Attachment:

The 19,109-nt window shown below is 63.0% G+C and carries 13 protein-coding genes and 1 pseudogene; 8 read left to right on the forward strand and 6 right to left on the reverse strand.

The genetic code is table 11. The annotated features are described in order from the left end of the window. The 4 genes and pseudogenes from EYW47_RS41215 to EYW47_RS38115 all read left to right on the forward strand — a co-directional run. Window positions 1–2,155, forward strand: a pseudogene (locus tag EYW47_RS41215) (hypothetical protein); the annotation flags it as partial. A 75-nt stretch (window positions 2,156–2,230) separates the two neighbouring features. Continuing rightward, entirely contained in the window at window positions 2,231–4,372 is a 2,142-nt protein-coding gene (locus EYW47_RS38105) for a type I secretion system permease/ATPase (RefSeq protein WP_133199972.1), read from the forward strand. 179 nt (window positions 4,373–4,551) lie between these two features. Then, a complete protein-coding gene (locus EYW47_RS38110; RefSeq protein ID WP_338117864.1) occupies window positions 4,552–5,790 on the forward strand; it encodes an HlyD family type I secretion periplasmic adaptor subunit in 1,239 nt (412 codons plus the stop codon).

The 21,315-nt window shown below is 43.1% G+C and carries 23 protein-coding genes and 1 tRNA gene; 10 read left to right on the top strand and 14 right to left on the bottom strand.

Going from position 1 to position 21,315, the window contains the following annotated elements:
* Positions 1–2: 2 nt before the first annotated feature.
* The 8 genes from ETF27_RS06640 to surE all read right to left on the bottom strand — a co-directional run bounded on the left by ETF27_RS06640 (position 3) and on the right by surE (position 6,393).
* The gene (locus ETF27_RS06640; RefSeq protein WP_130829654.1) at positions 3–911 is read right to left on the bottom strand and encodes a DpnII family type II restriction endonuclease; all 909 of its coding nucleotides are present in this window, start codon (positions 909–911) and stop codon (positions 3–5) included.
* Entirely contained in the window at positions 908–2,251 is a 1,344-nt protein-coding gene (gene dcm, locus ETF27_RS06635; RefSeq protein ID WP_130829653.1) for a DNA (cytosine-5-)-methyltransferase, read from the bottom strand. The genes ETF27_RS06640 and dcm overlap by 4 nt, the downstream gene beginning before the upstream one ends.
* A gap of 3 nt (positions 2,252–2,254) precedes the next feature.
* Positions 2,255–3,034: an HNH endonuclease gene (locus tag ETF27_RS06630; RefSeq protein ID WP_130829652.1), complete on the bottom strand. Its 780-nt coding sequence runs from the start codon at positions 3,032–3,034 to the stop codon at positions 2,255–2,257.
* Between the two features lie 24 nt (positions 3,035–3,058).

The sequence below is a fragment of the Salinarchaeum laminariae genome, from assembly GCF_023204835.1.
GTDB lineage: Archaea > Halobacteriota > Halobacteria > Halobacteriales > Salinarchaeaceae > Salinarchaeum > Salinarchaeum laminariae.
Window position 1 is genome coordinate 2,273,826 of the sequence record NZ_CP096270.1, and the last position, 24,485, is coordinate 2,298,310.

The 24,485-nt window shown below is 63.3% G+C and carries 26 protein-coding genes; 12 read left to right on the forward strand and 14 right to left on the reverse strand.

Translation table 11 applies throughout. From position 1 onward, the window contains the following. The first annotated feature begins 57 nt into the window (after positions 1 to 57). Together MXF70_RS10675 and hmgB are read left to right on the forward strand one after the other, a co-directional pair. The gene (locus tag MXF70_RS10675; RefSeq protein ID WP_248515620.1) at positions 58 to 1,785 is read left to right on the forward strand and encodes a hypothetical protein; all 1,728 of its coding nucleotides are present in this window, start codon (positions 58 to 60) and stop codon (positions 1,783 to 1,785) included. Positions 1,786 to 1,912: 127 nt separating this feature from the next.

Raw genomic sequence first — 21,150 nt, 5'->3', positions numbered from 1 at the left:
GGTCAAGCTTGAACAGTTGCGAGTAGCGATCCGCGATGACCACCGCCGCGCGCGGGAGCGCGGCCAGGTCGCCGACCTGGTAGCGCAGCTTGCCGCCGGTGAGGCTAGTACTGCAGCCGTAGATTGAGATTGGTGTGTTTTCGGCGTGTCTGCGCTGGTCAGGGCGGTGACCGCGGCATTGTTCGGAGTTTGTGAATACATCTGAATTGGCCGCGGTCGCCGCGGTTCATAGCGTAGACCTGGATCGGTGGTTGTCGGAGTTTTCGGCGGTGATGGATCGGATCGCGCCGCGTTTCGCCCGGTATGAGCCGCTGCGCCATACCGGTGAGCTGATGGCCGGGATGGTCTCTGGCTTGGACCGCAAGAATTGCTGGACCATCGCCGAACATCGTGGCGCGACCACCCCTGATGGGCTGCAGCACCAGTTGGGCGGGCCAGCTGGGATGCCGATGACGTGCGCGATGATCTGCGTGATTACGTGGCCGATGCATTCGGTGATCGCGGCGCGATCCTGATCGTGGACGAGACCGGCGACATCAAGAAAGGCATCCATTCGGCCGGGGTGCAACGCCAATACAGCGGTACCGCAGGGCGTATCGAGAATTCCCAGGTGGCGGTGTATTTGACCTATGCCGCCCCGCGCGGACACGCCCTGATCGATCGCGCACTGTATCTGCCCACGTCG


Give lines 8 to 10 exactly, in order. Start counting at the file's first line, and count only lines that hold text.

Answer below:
* Entirely contained in the window at positions 908–2,251 is a 1,344-nt protein-coding gene (gene dcm, locus ETF27_RS06635; RefSeq protein ID WP_130829653.1) for a DNA (cytosine-5-)-methyltransferase, read from the bottom strand. The genes ETF27_RS06640 and dcm overlap by 4 nt, the downstream gene beginning before the upstream one ends.
* A gap of 3 nt (positions 2,252–2,254) precedes the next feature.
* Positions 2,255–3,034: an HNH endonuclease gene (locus tag ETF27_RS06630; RefSeq protein ID WP_130829652.1), complete on the bottom strand. Its 780-nt coding sequence runs from the start codon at positions 3,032–3,034 to the stop codon at positions 2,255–2,257.